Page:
Both CQ and HCQ have been in clinical use for several years, thus their safety profile is well established (18). Gastrointestinal upset has been reported with HCQ intake (21). Retinal toxicity has been described with long-term use of CQ and HCQ (22, 23), and may also be related to over-dosage of these medications (23, 24). Isolated reports of cardiomyopathy (25) and heart rhythm disturbances (26) caused by treatment with CQ have been reported. Chloroquine should be avoided in patients with porphyria (27). Both CQ and HCQ are metabolised in the liver with renal excretion of some metabolites, hence they should be prescribed with care in people with liver or renal failure (27, 28). In a letter to the editor, Risambaf et al (27) raise concerns about reports of COVID-19 causing liver and renal impairment, which may increase the risk of toxicity of CQ/HCQ when it is used to treat COVID-19.

CHLOROQUINE | Drug | BNF content published by NICE

Disclaimer:  the article has not been peer-reviewed; it should not replace individual clinical judgement and the sources cited should be checked. The views expressed in this commentary represent the views of the authors and not necessarily those of the host institution, the NHS, the NIHR, or the Department of Health and Social Care. The views are not a substitute for professional medical advice.

Kerstin Frie* is a postdoctoral researcher in the Health Behaviours team of the Nuffield Department of Primary Care Health Sciences, University of Oxford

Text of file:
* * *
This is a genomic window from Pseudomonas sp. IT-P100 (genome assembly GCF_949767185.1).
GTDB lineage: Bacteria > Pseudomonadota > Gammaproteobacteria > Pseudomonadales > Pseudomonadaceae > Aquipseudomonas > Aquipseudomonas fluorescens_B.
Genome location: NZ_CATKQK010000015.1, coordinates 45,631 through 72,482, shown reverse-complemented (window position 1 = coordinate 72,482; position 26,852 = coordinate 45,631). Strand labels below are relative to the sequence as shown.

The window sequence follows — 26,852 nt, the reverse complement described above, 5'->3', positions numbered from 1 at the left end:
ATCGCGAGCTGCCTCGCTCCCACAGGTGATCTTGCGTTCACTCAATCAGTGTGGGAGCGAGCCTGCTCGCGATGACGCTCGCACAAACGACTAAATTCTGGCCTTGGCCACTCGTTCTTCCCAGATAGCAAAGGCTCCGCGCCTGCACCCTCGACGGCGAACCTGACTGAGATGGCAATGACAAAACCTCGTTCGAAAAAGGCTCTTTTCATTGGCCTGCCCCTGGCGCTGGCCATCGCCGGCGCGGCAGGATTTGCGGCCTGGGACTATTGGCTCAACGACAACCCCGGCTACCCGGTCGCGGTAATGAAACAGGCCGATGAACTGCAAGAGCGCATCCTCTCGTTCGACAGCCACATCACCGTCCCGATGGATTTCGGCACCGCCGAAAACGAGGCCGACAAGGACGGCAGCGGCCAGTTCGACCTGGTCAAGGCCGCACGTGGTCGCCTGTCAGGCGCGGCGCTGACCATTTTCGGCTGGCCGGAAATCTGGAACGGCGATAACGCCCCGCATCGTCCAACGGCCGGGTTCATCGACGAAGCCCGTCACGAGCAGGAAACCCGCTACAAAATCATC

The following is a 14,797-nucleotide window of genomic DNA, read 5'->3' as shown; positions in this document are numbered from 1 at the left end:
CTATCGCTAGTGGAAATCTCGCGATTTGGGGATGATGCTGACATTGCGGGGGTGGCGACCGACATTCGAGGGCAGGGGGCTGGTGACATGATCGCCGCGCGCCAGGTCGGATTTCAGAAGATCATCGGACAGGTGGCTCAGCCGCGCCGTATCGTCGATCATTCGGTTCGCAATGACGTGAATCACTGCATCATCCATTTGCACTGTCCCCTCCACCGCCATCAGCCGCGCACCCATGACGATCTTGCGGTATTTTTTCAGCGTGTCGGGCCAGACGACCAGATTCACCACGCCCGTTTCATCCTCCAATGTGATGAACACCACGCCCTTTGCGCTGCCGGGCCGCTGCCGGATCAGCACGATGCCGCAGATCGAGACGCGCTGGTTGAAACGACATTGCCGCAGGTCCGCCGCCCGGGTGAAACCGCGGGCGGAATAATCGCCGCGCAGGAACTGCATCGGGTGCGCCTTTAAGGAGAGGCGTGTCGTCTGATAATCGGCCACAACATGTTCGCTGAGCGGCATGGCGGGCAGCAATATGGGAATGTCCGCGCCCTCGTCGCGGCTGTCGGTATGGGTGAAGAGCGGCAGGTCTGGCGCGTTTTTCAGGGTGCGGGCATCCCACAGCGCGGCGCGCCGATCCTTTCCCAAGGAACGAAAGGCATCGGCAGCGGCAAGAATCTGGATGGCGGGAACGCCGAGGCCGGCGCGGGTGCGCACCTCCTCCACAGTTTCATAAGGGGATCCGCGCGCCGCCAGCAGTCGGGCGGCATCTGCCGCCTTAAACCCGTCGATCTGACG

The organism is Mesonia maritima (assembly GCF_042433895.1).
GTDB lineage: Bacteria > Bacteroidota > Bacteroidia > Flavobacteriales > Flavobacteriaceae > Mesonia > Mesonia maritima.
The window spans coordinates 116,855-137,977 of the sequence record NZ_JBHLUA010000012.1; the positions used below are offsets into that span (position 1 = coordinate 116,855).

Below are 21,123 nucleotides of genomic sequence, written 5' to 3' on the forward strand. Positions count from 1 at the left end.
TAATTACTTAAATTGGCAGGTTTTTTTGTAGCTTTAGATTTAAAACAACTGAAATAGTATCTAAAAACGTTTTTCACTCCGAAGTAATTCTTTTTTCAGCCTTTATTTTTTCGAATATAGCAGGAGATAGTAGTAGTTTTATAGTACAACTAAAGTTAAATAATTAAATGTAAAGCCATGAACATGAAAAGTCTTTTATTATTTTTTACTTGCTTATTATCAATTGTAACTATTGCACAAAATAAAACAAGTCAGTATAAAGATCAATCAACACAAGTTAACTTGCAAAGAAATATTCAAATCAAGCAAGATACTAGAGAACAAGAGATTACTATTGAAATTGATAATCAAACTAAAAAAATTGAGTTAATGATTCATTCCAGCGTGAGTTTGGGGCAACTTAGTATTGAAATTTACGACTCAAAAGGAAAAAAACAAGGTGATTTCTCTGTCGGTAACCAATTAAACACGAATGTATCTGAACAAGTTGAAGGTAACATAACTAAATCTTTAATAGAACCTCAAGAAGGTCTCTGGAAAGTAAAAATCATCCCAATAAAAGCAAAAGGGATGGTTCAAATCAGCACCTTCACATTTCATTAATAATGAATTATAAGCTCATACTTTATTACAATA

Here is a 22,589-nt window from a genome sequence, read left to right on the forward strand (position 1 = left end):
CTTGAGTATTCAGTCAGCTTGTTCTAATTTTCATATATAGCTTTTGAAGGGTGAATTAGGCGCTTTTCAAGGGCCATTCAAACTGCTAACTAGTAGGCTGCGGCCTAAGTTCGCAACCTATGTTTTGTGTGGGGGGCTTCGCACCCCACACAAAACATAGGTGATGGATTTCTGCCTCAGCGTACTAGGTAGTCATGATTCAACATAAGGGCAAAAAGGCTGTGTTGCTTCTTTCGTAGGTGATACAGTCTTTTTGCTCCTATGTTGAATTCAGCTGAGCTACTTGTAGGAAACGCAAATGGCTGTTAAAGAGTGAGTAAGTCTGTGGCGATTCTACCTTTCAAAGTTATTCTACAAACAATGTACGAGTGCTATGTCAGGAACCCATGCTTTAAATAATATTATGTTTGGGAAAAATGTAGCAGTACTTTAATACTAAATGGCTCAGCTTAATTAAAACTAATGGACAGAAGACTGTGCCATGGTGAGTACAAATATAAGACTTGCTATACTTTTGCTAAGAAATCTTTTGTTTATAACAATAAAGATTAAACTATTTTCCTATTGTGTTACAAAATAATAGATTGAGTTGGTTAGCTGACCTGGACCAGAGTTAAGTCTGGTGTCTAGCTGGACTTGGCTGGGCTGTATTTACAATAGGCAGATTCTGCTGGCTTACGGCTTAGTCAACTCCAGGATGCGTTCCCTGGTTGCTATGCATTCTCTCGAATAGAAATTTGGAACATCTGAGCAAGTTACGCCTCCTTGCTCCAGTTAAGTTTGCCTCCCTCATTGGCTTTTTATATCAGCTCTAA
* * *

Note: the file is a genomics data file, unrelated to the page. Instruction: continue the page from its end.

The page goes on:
Kome Gbinigie* is a General Practitioner and doctoral researcher based at the Nuffield Department of Primary Care Health Sciences, University of Oxford

*Co-first authors

We searched Pubmed and Google Scholar on 21st March 2020 using the search terms *chloroquine, coronavirus, SARS-Cov-2, 2019-NCov, and COVID-19. We screened titles and abstracts and included in vitro and in vivo studies of CQ/HCQ for the treatment of SARS-CoV-2. In addition, we included reviews of the existing literature on this topic. We provide a narrative summary of the current literature.


1)    Yao, X., Ye, F., Zhang, M., Cui, C., Huang, B., Niu, P., Liu, X., Zhao, L., Dong, E., Song, C. and Zhan, S., 2020. In vitro antiviral activity and projection of optimized dosing design of hydroxychloroquine for the treatment of severe acute respiratory syndrome coronavirus 2 (SARS-CoV-2). Clinical Infectious Diseases.
2)    Gautret, P., Lagier, J.C., Parola, P., Meddeb, L., Mailhe, M., Doudier, B., Courjon, J., Giordanengo, V., Vieira, V.E., Dupont, H.T. and Honoré, S., 2020. Hydroxychloroquine and azithromycin as a treatment of COVID-19: results of an open-label non-randomized clinical trial. International Journal of Antimicrobial Agents, p.105949.
3)    Sahraei, Z., Shabani, M., Shokouhi, S. and Saffaei, A., 2020. Aminoquinolines Against Coronavirus Disease 2019 (COVID-19): Chloroquine or Hydroxychloroquine. International Journal of Antimicrobial Agents, p.105945.
4)    Chauhan, A. and Tikoo, A., 2015. The enigma of the clandestine association between chloroquine and HIV‐1 infection. HIV medicine, 16(10), pp.585-590.
5)    Keyaerts, E., Li, S., Vijgen, L., Rysman, E., Verbeeck, J., Van Ranst, M. and Maes, P., 2009. Antiviral activity of chloroquine against human coronavirus OC43 infection in newborn mice. Antimicrobial agents and chemotherapy, 53(8), pp.3416-3421.